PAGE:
Democratic Law is pitched at a relatively abstract level, but central claims are elucidated with vivid and memorable analogies to interpersonal interactions and relationships—for example, to academic co-authorship, and to duties and expectations of neighbors and members of community associations. In his commentary, Brooks presents an especially relatable personal anecdote of an interaction he had with an airline agent who failed to acknowledge his legal entitlements as an airline customer, even while the agent conferred the material benefits of those entitlements on him. (Pp. 156-60.) Providing a palpable illustration of the normative difference that openly communicating legal status can make, even when it would make no difference to the material outcome of an exchange, Brooks’ anecdote brings to life Shiffrin’s powerful claim that the “[p]ublic articulation [of a legal duty] forges a personal connection to the duty in a way that silent acknowledgment does not, reinforcing the duty’s role as an organizing principle for the speaker.” (P. 49.)

Shiffrin’s theory of law and democracy is an ideal one. Her aim is admirably and refreshingly “constructive,” as opposed to “diagnostic or critical.” (P. 18.) But it does throw into stark and disturbing relief the deficiencies of the version of democratic law that we have in the U.S. today, which in some aspects and instances approaches Shiffrin’s ideal but in many others falls far short. Well aware and at times overtly self-conscious about the distance between her vision of democratic law and the actual state of law and democracy in the U.S. today, Shiffrin observes that “the United States is a deeply flawed and endangered exemplar of an aspiring democratic legal system,” and that we do not currently “stand in the right relations to one another.” (Pp. 62, 182.) Her view of democratic law is accordingly aspirational and inspirational. It is a view that is well worth taking seriously, even if we can only ever hope to approximate the system that Shiffrin encourages and enables us to contemplate. As Ginsborg observes in her introduction, “[i]t is precisely at a time when democracy is under threat that an account of this kind is needed.” (P. 14.)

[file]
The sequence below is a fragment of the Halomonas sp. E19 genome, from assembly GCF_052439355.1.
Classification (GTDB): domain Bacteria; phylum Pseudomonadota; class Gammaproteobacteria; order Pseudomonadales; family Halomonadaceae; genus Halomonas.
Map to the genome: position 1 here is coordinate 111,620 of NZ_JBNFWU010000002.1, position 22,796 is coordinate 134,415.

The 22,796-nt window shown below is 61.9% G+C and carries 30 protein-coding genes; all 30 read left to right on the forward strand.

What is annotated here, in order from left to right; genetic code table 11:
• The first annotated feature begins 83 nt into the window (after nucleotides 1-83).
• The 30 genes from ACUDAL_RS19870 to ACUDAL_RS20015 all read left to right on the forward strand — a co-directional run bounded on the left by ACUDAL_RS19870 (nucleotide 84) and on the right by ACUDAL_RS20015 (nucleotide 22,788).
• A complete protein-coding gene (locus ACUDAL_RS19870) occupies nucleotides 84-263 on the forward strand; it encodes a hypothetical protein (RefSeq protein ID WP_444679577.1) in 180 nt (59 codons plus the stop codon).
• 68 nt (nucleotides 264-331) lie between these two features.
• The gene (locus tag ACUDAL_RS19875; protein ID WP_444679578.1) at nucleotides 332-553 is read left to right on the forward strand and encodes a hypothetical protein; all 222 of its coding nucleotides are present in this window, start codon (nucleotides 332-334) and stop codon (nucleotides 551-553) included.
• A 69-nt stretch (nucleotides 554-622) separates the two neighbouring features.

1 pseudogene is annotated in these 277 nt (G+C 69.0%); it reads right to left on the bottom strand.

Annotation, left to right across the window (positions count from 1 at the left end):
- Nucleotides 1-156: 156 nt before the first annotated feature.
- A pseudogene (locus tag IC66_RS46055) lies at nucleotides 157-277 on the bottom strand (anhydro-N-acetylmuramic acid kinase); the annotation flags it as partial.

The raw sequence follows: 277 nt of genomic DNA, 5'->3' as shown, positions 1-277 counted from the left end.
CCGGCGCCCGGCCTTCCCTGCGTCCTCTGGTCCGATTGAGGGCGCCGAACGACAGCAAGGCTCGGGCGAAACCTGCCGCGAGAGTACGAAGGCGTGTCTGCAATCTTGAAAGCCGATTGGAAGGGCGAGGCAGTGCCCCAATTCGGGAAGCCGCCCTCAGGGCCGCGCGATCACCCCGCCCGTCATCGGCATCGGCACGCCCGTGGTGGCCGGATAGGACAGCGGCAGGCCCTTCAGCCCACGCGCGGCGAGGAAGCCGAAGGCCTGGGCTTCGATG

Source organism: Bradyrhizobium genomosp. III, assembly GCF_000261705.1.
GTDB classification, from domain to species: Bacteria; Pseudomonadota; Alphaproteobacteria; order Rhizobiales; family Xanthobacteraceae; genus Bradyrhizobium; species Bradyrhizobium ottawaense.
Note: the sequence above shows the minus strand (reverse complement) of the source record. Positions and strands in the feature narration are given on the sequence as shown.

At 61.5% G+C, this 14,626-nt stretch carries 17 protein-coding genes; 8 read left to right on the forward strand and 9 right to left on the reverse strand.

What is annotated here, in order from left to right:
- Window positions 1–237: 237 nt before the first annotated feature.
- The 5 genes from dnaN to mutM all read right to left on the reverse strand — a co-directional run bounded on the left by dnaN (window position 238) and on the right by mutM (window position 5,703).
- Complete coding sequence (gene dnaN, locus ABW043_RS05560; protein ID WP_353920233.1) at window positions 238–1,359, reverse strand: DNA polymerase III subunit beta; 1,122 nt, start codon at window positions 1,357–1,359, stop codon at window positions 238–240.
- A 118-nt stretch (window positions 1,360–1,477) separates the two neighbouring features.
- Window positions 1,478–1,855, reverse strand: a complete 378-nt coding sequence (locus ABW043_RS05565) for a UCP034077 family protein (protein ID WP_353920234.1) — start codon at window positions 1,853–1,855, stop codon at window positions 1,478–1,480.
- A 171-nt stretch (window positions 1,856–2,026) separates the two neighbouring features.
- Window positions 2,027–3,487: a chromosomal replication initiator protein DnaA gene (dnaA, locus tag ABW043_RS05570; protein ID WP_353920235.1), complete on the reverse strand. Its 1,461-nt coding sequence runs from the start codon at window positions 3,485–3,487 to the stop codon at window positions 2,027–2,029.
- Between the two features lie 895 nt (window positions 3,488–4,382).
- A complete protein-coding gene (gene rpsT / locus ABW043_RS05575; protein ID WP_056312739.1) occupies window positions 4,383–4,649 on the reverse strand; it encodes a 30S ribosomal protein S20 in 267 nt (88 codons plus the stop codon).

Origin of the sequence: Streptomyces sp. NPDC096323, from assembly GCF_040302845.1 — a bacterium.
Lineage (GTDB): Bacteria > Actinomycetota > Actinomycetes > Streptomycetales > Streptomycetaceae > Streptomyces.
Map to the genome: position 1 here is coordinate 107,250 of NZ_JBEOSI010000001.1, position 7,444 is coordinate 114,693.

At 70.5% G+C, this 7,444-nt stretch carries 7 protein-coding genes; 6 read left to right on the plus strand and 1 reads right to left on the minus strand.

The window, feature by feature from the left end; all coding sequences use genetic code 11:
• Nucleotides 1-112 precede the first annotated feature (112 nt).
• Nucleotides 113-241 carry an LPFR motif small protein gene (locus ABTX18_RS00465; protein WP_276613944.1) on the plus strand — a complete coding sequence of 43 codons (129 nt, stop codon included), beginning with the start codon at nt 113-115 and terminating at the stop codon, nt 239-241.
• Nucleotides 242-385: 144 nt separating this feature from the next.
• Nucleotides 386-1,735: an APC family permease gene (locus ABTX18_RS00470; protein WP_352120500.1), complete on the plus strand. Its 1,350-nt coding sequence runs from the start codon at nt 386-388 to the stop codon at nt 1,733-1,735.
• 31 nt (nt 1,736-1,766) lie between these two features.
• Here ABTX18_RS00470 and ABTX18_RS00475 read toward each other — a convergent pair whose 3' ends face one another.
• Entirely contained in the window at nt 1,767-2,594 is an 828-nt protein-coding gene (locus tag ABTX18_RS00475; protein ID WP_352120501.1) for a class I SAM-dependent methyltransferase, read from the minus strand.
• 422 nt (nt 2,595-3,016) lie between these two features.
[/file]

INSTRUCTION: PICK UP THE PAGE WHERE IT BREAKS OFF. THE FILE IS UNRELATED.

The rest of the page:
Download PDF
  1. See, e.g., Lon L. Fuller, The Forms and Limits of Adjudication, 92 Harv. L. Rev. 353, 388 (1978); Christopher J. Peters, Adjudication as Representation, 97 Colum. L. Rev. 312, 320, 348, 349 (1997).
Cite as: Nina Varsava, The Democratic Disposition of Law, JOTWELL (January 19, 2022) (reviewing Seana Valentine Shiffrin, Democratic Law (2021)),